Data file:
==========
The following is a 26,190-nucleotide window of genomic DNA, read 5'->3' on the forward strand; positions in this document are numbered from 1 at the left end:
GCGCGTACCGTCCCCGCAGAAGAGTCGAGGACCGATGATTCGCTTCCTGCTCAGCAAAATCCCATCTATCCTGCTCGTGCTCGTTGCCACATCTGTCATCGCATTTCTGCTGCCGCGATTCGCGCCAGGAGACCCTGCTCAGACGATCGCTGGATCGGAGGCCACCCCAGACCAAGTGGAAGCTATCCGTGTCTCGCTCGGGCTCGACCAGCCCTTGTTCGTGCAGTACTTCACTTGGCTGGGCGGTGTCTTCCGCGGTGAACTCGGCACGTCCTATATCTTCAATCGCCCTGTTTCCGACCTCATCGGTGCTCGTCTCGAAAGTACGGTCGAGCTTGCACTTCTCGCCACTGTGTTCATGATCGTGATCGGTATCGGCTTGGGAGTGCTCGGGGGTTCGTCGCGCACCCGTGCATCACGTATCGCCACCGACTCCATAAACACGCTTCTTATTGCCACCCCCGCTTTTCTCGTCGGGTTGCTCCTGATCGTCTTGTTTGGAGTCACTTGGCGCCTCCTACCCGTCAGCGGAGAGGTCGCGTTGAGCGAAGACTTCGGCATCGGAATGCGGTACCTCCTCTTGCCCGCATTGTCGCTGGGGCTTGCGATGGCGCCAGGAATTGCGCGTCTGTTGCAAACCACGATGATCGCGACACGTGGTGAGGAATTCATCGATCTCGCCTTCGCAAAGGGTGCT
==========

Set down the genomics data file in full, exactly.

The following is a 26,190-nucleotide window of genomic DNA, read 5'->3' on the forward strand; positions in this document are numbered from 1 at the left end:
GCGCGTACCGTCCCCGCAGAAGAGTCGAGGACCGATGATTCGCTTCCTGCTCAGCAAAATCCCATCTATCCTGCTCGTGCTCGTTGCCACATCTGTCATCGCATTTCTGCTGCCGCGATTCGCGCCAGGAGACCCTGCTCAGACGATCGCTGGATCGGAGGCCACCCCAGACCAAGTGGAAGCTATCCGTGTCTCGCTCGGGCTCGACCAGCCCTTGTTCGTGCAGTACTTCACTTGGCTGGGCGGTGTCTTCCGCGGTGAACTCGGCACGTCCTATATCTTCAATCGCCCTGTTTCCGACCTCATCGGTGCTCGTCTCGAAAGTACGGTCGAGCTTGCACTTCTCGCCACTGTGTTCATGATCGTGATCGGTATCGGCTTGGGAGTGCTCGGGGGTTCGTCGCGCACCCGTGCATCACGTATCGCCACCGACTCCATAAACACGCTTCTTATTGCCACCCCCGCTTTTCTCGTCGGGTTGCTCCTGATCGTCTTGTTTGGAGTCACTTGGCGCCTCCTACCCGTCAGCGGAGAGGTCGCGTTGAGCGAAGACTTCGGCATCGGAATGCGGTACCTCCTCTTGCCCGCATTGTCGCTGGGGCTTGCGATGGCGCCAGGAATTGCGCGTCTGTTGCAAACCACGATGATCGCGACACGTGGTGAGGAATTCATCGATCTCGCCTTCGCAAAGGGTGCT